Surfactant protein A enhances the phagocytosis of C1q-coated particles by alveolar macrophages.
Surfactant protein-A (SP-A) plays multiple roles in pulmonary host defense, including stimulating bacterial phagocytosis by innate immune cells. Previously, SP-A was shown to interact with complement protein C1q. Our goal was to further characterize this interaction and elucidate its functional consequences. Radiolabeled SP-A bound solid-phase C1q but not other complement proteins tested. The lectin activity of SP-A was not required for binding to C1q. Because C1q is involved in bacterial clearance but alone does not efficiently enhance the phagocytosis of most bacteria, we hypothesize that SP-A enhances phagocytosis of C1q-coated antigens. SP-A enhanced by sixfold the percentage of rat alveolar macrophages in suspension that phagocytosed C1q-coated fluorescent beads. Furthermore, uptake of C1q-coated beads was enhanced when either beads or alveolar macrophages were preincubated with SP-A. In contrast, SP-A had no significant effect on the uptake of C1q-coated beads by alveolar macrophages adhered to plastic slides. We conclude that SP-A may serve a protective role in the lung by interacting with C1q to enhance the clearance of foreign particles.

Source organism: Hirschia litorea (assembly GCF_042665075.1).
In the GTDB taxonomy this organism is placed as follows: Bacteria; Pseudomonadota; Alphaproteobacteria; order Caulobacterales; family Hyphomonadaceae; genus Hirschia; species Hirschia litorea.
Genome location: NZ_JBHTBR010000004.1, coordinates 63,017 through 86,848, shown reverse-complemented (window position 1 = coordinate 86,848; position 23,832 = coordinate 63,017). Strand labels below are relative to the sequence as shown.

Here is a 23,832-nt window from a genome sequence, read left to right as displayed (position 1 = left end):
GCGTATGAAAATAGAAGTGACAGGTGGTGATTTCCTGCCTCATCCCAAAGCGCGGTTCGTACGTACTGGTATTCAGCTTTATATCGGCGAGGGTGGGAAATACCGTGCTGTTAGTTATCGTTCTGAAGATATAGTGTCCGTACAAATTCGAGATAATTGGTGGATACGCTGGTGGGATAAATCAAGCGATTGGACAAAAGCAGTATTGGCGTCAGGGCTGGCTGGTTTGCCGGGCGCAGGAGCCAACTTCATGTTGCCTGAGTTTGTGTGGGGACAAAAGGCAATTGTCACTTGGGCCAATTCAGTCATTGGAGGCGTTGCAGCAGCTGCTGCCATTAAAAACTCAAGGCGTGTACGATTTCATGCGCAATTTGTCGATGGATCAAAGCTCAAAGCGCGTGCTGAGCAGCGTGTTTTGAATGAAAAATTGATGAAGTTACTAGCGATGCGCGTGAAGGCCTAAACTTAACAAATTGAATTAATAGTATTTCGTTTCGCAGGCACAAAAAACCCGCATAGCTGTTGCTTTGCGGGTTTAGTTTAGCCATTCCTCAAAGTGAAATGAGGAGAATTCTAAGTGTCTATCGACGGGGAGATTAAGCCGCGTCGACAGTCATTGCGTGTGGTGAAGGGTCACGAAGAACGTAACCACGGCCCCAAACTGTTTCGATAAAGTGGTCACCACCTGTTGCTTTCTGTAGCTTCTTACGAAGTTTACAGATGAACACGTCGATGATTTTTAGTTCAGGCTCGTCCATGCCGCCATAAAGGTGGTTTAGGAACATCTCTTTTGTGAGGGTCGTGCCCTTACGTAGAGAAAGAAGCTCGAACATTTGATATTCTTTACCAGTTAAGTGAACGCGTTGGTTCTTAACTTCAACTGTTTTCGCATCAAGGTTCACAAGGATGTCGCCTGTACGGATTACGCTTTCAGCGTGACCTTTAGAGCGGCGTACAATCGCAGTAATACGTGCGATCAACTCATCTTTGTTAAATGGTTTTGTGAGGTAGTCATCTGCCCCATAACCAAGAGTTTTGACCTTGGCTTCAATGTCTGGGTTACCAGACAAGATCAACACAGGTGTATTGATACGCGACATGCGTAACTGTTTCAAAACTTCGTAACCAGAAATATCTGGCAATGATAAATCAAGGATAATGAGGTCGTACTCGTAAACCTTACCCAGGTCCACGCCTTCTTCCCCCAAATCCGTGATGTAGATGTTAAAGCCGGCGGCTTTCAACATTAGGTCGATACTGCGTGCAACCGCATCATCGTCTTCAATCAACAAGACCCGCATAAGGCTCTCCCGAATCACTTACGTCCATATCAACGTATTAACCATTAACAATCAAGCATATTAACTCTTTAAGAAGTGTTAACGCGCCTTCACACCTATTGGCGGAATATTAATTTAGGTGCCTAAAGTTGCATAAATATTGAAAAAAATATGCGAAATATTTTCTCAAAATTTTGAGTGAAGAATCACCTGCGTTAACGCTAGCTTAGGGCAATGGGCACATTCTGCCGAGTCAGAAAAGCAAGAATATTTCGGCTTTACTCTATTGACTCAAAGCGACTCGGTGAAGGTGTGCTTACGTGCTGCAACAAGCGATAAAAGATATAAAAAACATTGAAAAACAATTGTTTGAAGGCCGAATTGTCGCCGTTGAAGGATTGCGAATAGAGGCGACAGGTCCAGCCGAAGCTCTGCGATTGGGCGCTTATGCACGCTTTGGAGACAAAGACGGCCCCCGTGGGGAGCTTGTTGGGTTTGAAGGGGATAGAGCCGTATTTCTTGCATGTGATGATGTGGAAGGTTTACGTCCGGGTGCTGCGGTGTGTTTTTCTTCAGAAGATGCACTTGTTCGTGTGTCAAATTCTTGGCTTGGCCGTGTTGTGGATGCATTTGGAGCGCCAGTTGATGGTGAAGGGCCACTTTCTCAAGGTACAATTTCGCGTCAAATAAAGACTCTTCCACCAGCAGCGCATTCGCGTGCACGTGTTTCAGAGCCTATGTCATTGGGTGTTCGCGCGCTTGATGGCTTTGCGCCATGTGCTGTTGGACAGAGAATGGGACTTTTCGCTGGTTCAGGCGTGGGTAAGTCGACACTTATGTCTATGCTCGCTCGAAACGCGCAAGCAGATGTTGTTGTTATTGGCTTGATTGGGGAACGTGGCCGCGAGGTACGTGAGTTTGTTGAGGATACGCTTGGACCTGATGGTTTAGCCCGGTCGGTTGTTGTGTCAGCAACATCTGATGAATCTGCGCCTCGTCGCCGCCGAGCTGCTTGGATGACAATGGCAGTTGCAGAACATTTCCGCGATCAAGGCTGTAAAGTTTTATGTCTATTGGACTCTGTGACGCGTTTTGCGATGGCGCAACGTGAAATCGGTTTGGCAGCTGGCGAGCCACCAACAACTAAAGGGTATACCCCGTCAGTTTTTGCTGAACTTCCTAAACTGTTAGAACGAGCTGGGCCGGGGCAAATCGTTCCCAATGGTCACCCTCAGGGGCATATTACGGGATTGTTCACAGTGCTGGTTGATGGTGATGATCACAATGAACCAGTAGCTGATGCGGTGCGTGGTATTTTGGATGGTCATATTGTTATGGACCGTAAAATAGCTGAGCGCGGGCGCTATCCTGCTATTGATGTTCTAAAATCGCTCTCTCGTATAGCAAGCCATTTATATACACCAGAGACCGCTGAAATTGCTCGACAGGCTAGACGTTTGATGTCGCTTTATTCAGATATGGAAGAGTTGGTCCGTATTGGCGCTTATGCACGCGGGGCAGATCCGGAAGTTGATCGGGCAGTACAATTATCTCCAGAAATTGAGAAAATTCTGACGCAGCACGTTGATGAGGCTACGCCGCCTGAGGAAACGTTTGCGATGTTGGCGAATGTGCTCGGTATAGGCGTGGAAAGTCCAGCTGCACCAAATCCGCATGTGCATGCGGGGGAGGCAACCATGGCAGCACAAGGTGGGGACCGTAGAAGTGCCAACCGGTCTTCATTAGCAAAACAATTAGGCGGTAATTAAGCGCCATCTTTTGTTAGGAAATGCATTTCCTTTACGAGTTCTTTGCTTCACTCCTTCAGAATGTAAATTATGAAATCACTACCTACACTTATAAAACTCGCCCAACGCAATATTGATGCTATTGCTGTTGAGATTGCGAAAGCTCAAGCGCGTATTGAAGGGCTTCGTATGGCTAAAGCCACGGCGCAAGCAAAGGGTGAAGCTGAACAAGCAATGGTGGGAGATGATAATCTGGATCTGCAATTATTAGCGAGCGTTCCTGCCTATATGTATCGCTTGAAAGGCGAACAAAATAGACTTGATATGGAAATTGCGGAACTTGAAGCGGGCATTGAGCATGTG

Watford, WT; Smithers, MB; Frank, MM; Wright, JR
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